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Acceptatie?

Actually, the only crucial component for a successful MOM is fully accepting each other. This seems very simple but also the crux of the matter!. This also applies to how people view a MOM. Those who are not in a MOM. Those who offer advice or opinions. Along the line like: There can't be no prospect of a fulfilling relationship. A heterosexual and gay person, like opposing magnets, repel each other.

The different emotional values ​​in sexuality and intimacy are the barrier between fully understanding and knowing each other.

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Gay Partner: If I choose a MOM, then in my sexuality, I miss that part of myself that I need to truly be who I am. Thus, there is always a no man's land, a void, an unfulfilled desire, and I don't feel completely who I am supposed to be. What I feel and am is like a door that won't open. Therefore, I can't fully give myself to my partner. Being intimate, giving sexuality feels so contradictory with my partner because what I would like to feel and experience is not what I truly am, desire, or can find in myself. It doesn't feel complete. I feel like a lie to my partner. I don't want that.

It even feels as if I'm doing it with one of my siblings. My sexuality and feeling are incompatible with my partner in that regard.

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Hetero Partner: If I choose a MOM, I know that my partner desires something else, something I'm not. In other words, I am not enough. I don't feel understood in who I am. In fact... I feel rejected, unattractive, and unloved. At the same time, there's always this confrontation, like a conflict within myself, with the thought that I'm depriving my partner of something they deserve and should experience, in order to fulfill who my partner is. Because that's who they are and can't help it. It's very painful that I can't be that for my partner.

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Both are left empty-handed and with a sense of loss in who they want to be.

Both with an unfulfilled desire that remains.

Often, this mutual lack creates the insurmountable barrier to (truly) being intimate and enjoying sexuality with each other.

But...what if full acceptance means something different?

Something that goes beyond your own sense of lack, being, and accepting.

Is the premise of acceptance: just dealing with your sense of loss and unfulfilled desire to painstakingly try to extract what's within your capabilities?

Or is the very first premise of acceptance: esteeming the other as highly as yourself...?

In other words: your emotional life, intimacy, and sexuality are not only just as important as mine...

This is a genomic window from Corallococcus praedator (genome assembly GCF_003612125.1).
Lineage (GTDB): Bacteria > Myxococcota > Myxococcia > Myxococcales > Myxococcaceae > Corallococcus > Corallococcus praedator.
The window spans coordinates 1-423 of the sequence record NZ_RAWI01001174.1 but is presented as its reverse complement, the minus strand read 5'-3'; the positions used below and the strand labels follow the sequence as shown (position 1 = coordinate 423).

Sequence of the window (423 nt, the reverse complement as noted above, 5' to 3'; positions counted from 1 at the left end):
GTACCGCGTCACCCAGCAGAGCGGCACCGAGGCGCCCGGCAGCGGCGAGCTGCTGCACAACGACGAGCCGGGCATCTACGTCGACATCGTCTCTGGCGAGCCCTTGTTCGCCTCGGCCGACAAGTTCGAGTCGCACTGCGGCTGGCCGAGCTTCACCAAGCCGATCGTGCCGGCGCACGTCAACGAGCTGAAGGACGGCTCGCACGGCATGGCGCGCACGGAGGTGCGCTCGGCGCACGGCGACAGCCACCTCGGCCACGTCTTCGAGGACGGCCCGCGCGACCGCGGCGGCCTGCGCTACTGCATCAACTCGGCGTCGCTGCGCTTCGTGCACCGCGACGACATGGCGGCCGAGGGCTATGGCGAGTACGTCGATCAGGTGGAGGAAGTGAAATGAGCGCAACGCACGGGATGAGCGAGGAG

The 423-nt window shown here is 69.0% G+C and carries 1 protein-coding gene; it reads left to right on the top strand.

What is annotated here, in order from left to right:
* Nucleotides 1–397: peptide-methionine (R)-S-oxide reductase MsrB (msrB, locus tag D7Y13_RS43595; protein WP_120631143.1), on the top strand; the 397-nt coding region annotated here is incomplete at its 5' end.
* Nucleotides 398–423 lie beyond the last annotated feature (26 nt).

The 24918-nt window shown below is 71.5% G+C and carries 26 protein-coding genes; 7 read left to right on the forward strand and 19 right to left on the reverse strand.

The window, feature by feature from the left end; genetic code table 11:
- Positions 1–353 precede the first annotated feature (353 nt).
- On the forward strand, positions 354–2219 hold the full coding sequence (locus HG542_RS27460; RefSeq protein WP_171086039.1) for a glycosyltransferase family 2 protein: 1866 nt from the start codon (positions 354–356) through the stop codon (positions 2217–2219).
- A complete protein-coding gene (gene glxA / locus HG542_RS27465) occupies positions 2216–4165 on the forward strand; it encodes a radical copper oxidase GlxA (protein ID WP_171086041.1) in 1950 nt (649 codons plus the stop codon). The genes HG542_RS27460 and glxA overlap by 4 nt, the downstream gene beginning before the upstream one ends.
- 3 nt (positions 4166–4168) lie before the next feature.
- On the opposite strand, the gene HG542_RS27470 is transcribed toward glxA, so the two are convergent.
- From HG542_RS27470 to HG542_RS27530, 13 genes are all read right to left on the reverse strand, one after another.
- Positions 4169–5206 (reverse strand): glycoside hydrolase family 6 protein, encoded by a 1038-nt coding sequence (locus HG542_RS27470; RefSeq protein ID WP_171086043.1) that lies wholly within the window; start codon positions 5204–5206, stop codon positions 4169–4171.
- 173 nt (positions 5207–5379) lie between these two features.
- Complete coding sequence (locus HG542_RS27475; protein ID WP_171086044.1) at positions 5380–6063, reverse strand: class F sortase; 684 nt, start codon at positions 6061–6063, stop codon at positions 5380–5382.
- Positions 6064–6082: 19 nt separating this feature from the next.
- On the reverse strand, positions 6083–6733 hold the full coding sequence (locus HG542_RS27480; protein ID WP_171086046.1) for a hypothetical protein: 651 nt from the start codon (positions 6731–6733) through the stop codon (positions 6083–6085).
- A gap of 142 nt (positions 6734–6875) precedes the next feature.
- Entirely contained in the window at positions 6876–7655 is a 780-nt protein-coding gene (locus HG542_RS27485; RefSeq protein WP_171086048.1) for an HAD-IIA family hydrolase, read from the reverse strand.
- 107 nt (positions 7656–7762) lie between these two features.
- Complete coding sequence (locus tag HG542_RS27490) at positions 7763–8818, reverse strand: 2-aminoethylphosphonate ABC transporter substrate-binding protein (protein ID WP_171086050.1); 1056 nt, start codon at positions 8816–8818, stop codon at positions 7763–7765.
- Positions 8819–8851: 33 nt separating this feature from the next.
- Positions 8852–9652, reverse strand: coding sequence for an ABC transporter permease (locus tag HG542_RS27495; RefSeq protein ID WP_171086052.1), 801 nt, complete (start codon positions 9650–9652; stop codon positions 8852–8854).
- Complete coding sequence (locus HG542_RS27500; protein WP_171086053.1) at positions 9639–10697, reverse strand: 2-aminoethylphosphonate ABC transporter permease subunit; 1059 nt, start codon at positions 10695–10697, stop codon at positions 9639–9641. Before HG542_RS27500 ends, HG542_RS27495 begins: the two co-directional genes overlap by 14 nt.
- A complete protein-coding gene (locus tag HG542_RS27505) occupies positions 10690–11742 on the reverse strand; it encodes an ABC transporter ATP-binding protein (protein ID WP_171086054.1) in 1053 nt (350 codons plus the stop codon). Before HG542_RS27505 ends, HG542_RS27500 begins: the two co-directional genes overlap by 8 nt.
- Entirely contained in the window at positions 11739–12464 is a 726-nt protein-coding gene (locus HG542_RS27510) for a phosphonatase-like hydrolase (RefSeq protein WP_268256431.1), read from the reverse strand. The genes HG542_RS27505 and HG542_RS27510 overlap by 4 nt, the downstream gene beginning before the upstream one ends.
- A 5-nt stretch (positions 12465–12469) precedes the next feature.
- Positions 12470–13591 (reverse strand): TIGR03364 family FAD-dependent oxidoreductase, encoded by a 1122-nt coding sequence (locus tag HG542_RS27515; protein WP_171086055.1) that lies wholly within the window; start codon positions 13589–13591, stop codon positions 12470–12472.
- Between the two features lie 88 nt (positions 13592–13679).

but also my inner intention to take care of them and be responsible.

And therein, I also find myself.
 

I don't love you FOR your sexuality, but I love you FOR who you are in totality and therein want to give myself because you also seek that in me.

This doesn't entail disregarding or ignoring oneself. But also not clinging to a sense of lack.

Because that would mean you can't see beyond yourself. Both for the heterosexual and the gay, these are logical values ​​aimed at a partnership.

That is love and acceptance that seeks the other and genuinely gives and receives.

Is that a utopia?? No!

That's a choice you can make if you want to remain true to each other in a MOM.

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Well... acceptance, how do you give that meaning...

Monogaam zijn = trouw zijn aan de belofte die je (ooit) gemaakt hebt aan je partner en als enkel en enige grondbeginsel van je huwelijk hanteren en er niet van afwijken. Ook niet als een andere seksuele voorkeur een onderdeel gaan vormen van deze relatie. 

NA de keuze van 'gaan we samen verder'of 'moeten we de keuze maken om te scheiden', omdat één van beide partners niet instaat is om gevolg te geven aan die keus. Dat kan! Ook dat is serieus zaken bezien. 

Het huwelijk is geen gevangenis door een willoos slachtoffer zijn van je gevoel of het willoos slachtoffer worden van de ontbrekende gevoelens van de ander. En dus jezelf ontkennen (hetero EN gay) in wie je bent en zoekt in je partner. Je hoeft niet achter de tralies te gaan zitten en je leven te slijten in voortmodderen en je eigenwaarde te schenden door ontrouw te zijn aan wie je wil zijn.

Even God, nor the Bible, want those bars and walls that you or the other imposes, which would slowly destroy a marriage or yourself. Not even from the most beautiful and devout religious intentions.

Love, not even God's, is not a formal institution of self-pity and self-destruction.